Body Mechanics: Taking the “I” out of R.I.C.E.

Body Mechanics: Taking the “I” out of R.I.C.E.

“When I wrote my best-selling ‘The Sports Medicine Book’ in 1978, I coined the term R.I.C.E. (Rest, Ice, Compression, Elevation) for the treatment of athletic injuries… but now it appears that both Ice and complete rest may delay healing instead of helping.” — Gabe Mirkin, M.D.

Indeed, there is limited research in the area of cryotherapy (local or general use of low temperature in medical therapy), and most are divided over the use of ice. As many physiotherapists advocate ice and many trail runners use it, perhaps a better look at ice is warranted.

There are two main types of sports injuries — open and closed — and yet the body’s response is the same: inflammation. Capillaries widen to bring oxygen and appropriate immune cells — opening up and becoming permeable to give the immune system access to the injury. The affected area is painful due to the presence of immune system cells, and usually red due to increased blood supply.

Like the monster-eating Pac-Man, white blood cells or neutrophils, along with other cells, fight damaged tissue and infection. The swelling must be re-absorbed into the body and circulatory systems. Though uncomfortable, swelling reduces tissue oxygenation and regrowth.

Inflammation is the natural first step of healing. The next phase is repairing and then remodelling. Although the research is sparse, conventional wisdom says ice can decrease pain, circulation, metabolic activity, and inflammation.

In the ‘no-ice’ camp, the belief is that anything that slows inflammation slows the entire healing process. Inflammation must run its course and only then can repair begin. Since ice constricts blood flow, it hampers the cells necessary for healing. Modalities like compressions, massages, and light activities are as good as ice, with no bad effects. This group also points out that swelling is removed by the lymph system, which slows and then reverses with the application of ice. Several studies support this stance, including a review of 22 articles that found “no evidence that ice and compression hastened healing over the use of compression alone, although ice plus exercise may marginally help to heal sprains.” Chin-Yao Tseng, along with others, found that ice actually increased negative metabolites in the area, thus delaying recovery. Additionally, it has been shown that ice does not aid in collagen alignment during healing, where in fact eccentric movement is best in aligning healing tissue.

Overall, there is not enough research in the area of cryotherapy. A few studies showed a decrease in pain when medication was combined with ice application… others found minimal response when ice or heat was given with oral ibuprofen.

One problem with this stance – something no one commented on in my reading, is Thomas Lewis’ ‘hunting reaction’: On application of ice, the vessels constrict, forcing blood and cells away. About 5 to 20 minutes after exposure, the vessels suddenly vasodilate, flooding the area with new blood and repair cells. Amazingly, the process then repeats with vasoconstriction and vasodilation at irregular intervals. One would perhaps think that this would allow the appropriate amount of cells to the area, and the pumping action would be a double bonus!

The ‘pro-ice’ camp sees inflammation differently. Most sports injuries are closed injuries, not letting access to foreign bodies — as a result, closed wounds are less in need of the immune response part of inflammation.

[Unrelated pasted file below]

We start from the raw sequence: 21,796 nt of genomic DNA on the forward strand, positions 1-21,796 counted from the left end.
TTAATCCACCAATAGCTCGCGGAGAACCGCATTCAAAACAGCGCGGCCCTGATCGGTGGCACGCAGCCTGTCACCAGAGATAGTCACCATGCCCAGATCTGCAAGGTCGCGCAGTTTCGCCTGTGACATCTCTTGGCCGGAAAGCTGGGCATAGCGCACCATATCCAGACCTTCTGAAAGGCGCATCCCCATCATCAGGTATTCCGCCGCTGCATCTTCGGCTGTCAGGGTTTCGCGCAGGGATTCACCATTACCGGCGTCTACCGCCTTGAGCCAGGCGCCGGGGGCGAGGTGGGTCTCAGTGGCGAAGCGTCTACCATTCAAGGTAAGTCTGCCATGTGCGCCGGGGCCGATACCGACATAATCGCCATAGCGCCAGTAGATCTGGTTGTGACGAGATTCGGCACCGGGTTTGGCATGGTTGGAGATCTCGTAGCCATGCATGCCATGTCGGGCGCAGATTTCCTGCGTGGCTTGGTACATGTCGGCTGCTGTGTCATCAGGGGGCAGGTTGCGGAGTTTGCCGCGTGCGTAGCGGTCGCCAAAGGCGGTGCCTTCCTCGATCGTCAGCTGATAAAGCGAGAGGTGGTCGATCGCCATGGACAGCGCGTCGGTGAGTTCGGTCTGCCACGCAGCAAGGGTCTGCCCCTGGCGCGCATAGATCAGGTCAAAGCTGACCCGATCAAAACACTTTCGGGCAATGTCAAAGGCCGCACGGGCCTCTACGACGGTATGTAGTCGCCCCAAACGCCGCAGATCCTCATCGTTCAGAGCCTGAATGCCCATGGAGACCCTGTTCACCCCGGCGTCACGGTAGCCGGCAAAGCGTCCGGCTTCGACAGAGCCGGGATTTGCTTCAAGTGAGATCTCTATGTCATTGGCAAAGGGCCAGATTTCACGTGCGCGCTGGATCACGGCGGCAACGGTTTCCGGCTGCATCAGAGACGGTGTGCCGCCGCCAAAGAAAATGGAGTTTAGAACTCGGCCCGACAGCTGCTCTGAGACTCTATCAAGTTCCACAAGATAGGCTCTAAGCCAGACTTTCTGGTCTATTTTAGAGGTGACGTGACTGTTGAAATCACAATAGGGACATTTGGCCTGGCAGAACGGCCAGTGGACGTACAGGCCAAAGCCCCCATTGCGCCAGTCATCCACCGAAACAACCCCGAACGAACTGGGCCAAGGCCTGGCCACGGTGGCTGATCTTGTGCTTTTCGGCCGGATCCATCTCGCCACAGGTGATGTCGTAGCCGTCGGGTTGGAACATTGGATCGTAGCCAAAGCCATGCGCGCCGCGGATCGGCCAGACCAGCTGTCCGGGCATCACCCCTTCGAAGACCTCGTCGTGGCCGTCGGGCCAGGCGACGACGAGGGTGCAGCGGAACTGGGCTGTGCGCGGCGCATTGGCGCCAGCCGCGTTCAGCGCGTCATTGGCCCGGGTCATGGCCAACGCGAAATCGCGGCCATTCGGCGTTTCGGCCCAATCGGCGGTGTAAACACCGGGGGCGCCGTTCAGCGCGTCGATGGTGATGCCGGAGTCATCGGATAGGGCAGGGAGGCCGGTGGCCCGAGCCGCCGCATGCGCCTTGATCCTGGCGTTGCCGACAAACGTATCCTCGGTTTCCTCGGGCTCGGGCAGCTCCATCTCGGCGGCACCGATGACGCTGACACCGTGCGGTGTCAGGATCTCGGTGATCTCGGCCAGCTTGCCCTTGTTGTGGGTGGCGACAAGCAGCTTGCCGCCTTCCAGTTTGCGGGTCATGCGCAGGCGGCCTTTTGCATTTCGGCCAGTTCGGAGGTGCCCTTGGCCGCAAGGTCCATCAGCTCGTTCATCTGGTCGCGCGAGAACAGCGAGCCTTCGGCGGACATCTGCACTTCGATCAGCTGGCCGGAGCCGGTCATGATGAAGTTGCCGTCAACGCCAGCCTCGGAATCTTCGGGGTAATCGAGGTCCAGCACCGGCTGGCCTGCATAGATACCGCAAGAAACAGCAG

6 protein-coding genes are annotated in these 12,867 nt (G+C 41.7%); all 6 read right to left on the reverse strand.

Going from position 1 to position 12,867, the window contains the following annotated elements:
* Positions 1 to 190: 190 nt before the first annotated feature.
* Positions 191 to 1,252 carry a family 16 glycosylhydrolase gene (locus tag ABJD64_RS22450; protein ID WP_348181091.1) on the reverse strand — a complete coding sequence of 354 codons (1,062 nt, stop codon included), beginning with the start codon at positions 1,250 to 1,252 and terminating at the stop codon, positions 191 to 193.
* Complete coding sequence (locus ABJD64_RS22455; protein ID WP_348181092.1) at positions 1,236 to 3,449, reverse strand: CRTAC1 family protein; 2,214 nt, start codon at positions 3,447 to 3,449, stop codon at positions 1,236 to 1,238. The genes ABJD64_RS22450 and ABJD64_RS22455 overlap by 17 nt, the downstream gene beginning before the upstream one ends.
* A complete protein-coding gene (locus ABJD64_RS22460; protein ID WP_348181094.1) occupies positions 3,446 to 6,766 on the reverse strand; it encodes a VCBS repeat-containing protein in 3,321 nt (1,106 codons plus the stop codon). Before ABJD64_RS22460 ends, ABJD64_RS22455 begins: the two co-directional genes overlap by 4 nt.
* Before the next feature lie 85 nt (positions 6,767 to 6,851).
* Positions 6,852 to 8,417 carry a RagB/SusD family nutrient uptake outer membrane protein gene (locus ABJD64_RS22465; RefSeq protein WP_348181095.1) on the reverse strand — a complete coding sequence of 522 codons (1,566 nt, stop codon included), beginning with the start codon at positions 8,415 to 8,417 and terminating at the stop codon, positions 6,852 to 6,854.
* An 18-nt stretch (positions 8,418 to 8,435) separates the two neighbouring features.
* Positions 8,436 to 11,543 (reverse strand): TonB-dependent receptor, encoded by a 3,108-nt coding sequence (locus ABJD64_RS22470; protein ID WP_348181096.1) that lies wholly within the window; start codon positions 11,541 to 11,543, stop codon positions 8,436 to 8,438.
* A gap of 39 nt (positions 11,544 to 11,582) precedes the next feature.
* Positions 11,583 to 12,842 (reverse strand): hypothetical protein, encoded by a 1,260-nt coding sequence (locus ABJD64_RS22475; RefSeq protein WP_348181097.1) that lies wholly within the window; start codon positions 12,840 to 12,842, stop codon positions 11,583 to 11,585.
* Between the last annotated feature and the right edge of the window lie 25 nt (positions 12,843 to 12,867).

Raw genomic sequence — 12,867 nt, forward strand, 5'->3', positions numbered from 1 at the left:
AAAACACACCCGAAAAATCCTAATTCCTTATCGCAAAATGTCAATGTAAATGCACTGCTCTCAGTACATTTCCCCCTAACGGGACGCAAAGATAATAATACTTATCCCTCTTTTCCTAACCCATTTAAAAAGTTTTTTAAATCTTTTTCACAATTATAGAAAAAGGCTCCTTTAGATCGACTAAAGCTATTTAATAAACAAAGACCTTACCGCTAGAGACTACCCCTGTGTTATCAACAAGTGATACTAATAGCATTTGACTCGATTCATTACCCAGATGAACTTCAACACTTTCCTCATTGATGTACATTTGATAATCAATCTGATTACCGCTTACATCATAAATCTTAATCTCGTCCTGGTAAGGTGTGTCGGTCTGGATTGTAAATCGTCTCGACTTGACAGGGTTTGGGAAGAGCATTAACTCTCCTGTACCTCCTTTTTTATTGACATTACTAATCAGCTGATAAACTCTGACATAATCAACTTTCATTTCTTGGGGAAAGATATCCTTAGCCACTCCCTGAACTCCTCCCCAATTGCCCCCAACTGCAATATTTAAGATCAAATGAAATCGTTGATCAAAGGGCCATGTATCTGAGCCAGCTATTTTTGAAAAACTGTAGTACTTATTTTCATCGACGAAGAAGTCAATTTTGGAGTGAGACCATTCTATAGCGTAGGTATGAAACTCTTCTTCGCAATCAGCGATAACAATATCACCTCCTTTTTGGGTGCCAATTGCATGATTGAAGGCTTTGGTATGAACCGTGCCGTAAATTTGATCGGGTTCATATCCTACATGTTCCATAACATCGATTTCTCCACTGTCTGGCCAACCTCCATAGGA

As it is the immune response cells that cause pain, normal inflammation — as demonstrated by a University of Calgary study — is actually the body’s over-reaction to a closed injury, hitting it with a full immune response. Ice is then used to help reduce pain and decrease early stages of inflammation in joint sprains, muscle strains, bruises, and tendinitis. Remember: Never ice on open skin or numb tissue, before or during an activity.

Overall, there is not enough research in the area of cryotherapy. A few studies showed a decrease in pain when medication was combined with ice application, while, on the other hand, Gregory Garra, along with others, found minimal response when ice or heat was given with oral ibuprofen.

One rarely addressed issue is the ideal duration of application. Most of the studies seem to span 20 to 30 minutes. Though a key study in this area came from the University of Brussels, which recommended 10 minutes of icing as being optimal. They found 10 minutes was when the lymph system seemed to begin to slow.

Clinically, I suggest a bag of frozen peas or an ice cup for a maximum of 10 minutes, or until numb. Icing is to be done at the end of the day after doing the prescribed movements or exercises. The stress of the day and the exercises may increase the inflammatory response so the ice may help that while reducing pain. Contrast baths — where one moves from ice water to water which is as hot as tolerable, and back again — can cause a pumping action not unlike Lewis’ hunting reaction.

It seems ice is beneficial for pain and may aid with inflammation. So perhaps it is more useful to replace R.I.C.E with the more hip: M.C. T.I.M.E (Movement, Compression, Ten minutes of Ice, Massage, Elevation.)

This article originally appeared in in October 2015


  1. Chris Bleakley, et al. “The Use of Ice in the Treatment of Acute Soft-Tissue Injury.” The American Journal of Sports Medicine 32 (2004): 251-61.
  2. Chin-Yao Tseng, et al. “Topical Cooling (Icing) Delays Recovery from Eccentric Exercise-Induced Muscle Damage.” The Journal of Strength & Conditioning Research 27.5 (2013): 1354-61.
  3. Gregory Garra, et al. “Heat or Cold Packs for Neck and Back Strain.” Academic Emergency Medicine 17 (2010): 484-9.